To Blum, the standard isn't just unsatisfying — it's boring.
"No one's saying supermodels aren't beautiful, but you don't have to be that way to be beautiful," he says. "How many more ads can we see with essentially the same person?"
When Blum started the Nu Project in 2005, his full-time gig was as a Catholic youth minister. Eventually he figured he had to talk to his boss, the priest, about the work he was doing on the side.
"I was like, 'Uh, I need to tell you this, because someone's going to find out,'" Blum remembers. "So I pulled up some images, and he was like, 'I don't want to look.' I said, 'Trust me.'
"I showed him," Blum remembers. "And he said, 'I think it's fine. You're not doing anything disrespectful.'"
When Blum first decided to recruit models, he wasn't thinking it would be a major project that would require him to sit down with his boss. He just wanted to try nude photography.
"It's an old story," he laughs. "If you're a photographer and you're a guy, at some point you're probably going to want to take a picture of somebody naked."
But Blum was also frustrated with what he saw as poorly done nude photography. Everything he encountered was either idealized or sexualized.
"I was getting sick of it," Blum says.
His personal style was less about elaborate staging or lights, and more about capturing an expression. So he decided to apply the same approach to shooting nudes.
"Normally in a photograph of someone who's clothed you go straight to their eyes, but if someone's not wearing clothes you go straight to their body," says Blum. "My goal was to make photographs where, even if they're not wearing clothes, you would still go to their eyes."
In 2007, Blum quit the ministry to pursue photography full-time with his wife, Katy Kessler, who handled the photo editing and the business side. Kessler had dated Blum since high school, and was apprehensive at first about her husband's side project.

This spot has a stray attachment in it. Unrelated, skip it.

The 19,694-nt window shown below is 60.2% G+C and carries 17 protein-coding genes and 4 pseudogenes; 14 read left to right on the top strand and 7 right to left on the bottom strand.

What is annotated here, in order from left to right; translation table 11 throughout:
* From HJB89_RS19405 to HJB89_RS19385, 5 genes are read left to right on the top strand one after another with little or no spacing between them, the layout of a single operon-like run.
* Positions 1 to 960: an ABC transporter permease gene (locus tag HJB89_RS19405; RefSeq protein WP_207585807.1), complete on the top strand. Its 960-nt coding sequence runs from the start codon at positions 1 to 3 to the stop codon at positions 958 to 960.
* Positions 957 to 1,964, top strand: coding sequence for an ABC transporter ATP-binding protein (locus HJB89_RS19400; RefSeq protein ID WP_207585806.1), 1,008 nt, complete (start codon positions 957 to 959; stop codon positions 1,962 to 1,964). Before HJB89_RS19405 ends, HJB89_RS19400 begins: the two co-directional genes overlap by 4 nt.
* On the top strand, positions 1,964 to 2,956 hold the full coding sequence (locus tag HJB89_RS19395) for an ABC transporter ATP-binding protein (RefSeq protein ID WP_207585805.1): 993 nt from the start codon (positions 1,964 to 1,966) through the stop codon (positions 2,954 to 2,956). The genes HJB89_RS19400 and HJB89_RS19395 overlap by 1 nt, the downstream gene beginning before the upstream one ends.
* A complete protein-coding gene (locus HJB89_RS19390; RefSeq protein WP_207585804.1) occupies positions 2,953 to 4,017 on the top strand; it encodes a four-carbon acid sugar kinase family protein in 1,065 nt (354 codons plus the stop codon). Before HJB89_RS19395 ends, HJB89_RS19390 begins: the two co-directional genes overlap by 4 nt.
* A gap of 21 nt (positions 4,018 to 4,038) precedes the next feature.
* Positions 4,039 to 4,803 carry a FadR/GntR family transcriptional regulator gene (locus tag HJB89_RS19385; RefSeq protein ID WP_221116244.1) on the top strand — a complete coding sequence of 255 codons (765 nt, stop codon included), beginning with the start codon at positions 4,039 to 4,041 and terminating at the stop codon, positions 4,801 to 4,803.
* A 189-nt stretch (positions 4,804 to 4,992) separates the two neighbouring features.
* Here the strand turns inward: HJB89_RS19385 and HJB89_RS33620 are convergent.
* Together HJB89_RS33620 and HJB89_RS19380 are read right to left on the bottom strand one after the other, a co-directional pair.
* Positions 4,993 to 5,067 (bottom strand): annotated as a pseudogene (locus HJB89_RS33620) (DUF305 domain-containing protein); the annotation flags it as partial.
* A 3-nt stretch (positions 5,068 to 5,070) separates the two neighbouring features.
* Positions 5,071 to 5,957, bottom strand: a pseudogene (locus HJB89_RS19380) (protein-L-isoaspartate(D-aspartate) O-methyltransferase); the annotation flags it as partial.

"I was like, 'Why does he need to look at other naked women?'" Kessler recalls.
Then in 2009, Blum asked Kessler to turn her editing eye to one of his sets from a recent shoot.
"The images she chose were the best," Blum remembers. "And there were some I would have thrown away."
Blum asked Kessler to go back through the archives and re-select images. The shots she gravitated toward were the joyous ones, the ones that might have, in other hands, been considered outtakes: A woman adjusting her bra, a movement between poses, a belly laugh.
"He wanted to be very respectful and honor the gravity of the women opening up, and I was like, it doesn't have to be so reverent," Kessler says. "I was looking for the familiarity or the vulnerability, when you feel like maybe you're seeing a side of a person that they didn't intend to show."
With this new aesthetic in mind, Blum and Kessler scrapped their old website and created the Nu Project's current home base.
"She helped me see that we want it to be approachable, and it just took on a new flavor," Blum says. "Instead of artful nudes it was seeing your wife, or your girlfriend, or your mother, or whoever, or you identifying with them, like, 'I always sit on my couch like that,' or, 'She's got a not-perfect body and so do I.'"
A year later, Blum and Kessler expanded the scope of the project with a trip to Brazil for their first "Women of South America" series, and in November 2012, they returned there for a second shoot.
"I was raised in a reasonably conservative family, and even now it's kind of weird to be like, 'Oh yeah, we're going to Brazil so I can take pictures of between 30 and 40 naked women,'" Blum says. "I'm comfortable with it of course, but there's a little bit of fear. We can watch someone get gunned down on primetime and thrown off a building and stabbed 15 times but god forbid we see a nipple."